Liverpool Sound and Vision Rating 9/10
Cast: Cate Blanchett, Alec Baldwin, Sally Hawkins, Andrew Dice Clay, Bobby Cannavale, Max Casella, Michael Stuhlbarg, Joy Carlin, Peter Sarsgaard, Richard Conti, Annie McNamara, Daniel Jenks, Glen Caspillo, Tammy Blanchard, Kathy Tong.
Every male director needs his absolute leading lady, every screenwriter needs the one person who can carry a film from start to finish and have the audience utterly absorbed by that person’s story. Woody Allen, long since one of the masters of this art, has perhaps the distinction of being able to bring the very best out of the actors who grace his films. The excellent Diane Keaton stands out in his early works as being a gem of comedy and now as Woody Allen comes to the other side of his long career, the outstanding Cate Blanchett gives one of the finest performances of her life in the superb Blue Jasmine.
Jasmine’s life has unravelled; no longer the society girl and popular amongst her friends she finds she has to rely, albeit with much reservation, on her sister, played with fantastic zeal by Sally Hawkins and her boyfriend. Jasmine finds herself completely out of depth and the archetypal Woody Allen neurosis and the way he plays with the mind of the protagonist is played out in nearly a hundred minutes of characteristic Allen-isms and Cate Blanchett rises to this occasion in a way that befits an actor of incredible ability.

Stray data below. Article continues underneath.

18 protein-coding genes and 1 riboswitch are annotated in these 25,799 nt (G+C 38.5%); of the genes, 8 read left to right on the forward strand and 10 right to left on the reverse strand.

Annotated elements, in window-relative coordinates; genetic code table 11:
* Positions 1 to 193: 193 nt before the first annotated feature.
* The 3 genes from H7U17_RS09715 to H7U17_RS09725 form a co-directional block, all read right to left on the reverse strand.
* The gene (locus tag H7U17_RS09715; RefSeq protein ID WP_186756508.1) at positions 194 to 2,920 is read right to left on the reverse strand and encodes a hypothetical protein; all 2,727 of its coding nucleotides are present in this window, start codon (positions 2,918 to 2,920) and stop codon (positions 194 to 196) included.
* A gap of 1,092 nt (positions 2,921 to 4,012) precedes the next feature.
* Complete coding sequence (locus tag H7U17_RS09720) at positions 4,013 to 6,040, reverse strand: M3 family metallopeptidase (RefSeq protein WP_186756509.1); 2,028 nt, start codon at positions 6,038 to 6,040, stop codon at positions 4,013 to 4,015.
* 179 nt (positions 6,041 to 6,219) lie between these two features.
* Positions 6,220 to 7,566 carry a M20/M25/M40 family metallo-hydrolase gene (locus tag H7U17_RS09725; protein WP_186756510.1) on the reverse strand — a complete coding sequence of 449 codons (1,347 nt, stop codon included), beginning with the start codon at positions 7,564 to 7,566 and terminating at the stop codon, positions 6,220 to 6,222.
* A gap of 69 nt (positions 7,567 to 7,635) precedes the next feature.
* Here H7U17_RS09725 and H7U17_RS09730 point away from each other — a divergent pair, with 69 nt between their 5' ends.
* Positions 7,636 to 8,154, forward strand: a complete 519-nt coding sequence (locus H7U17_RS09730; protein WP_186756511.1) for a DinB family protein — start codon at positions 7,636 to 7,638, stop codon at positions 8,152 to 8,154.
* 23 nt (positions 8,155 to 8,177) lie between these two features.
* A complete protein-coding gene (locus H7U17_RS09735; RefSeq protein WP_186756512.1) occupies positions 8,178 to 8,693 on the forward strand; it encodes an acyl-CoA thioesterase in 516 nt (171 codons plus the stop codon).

What comes across as fresh for a Woody Allen film is that the way Jasmine descent into Schizophrenia, the sudden way she starts talking to herself and replaying old memories in front of onlookers is sensitively handled. This is not playing the fall of a woman into her own private hell for laughs and whilst you can’t help feeling anything but sorrow for her plight, the realisation that it is her fault that she finds herself in this position is one to savour.
With any Woody Allen film, the main character would be nothing without the acting talent that surrounds them. Annie Hall might not have succeeded without the appearance of Paul Simon, Shelley Duval and Christopher Walken, Zelig mightv not have been the masterpiece it is without Mia Farrow or the narration of Patrick Horgan, so Blue Jasmine may have floundered without Alec Baldwin, the superb Sally Hawkins and the sympathetic Andrew Dice Clay.
Comedy needs Woody Allen as fish needs chips, both are all right without each other but the fruitful combination is what makes it stand out and with Cate Blanchett, in a career that has seen her shine as one of the finest actors of her generation and be applauded for films such as Elizabeth, Charlotte Gray and I’m Not There, gives a consummate and stunning performance that is worthy of both the actor and writer.
Ian D. Hall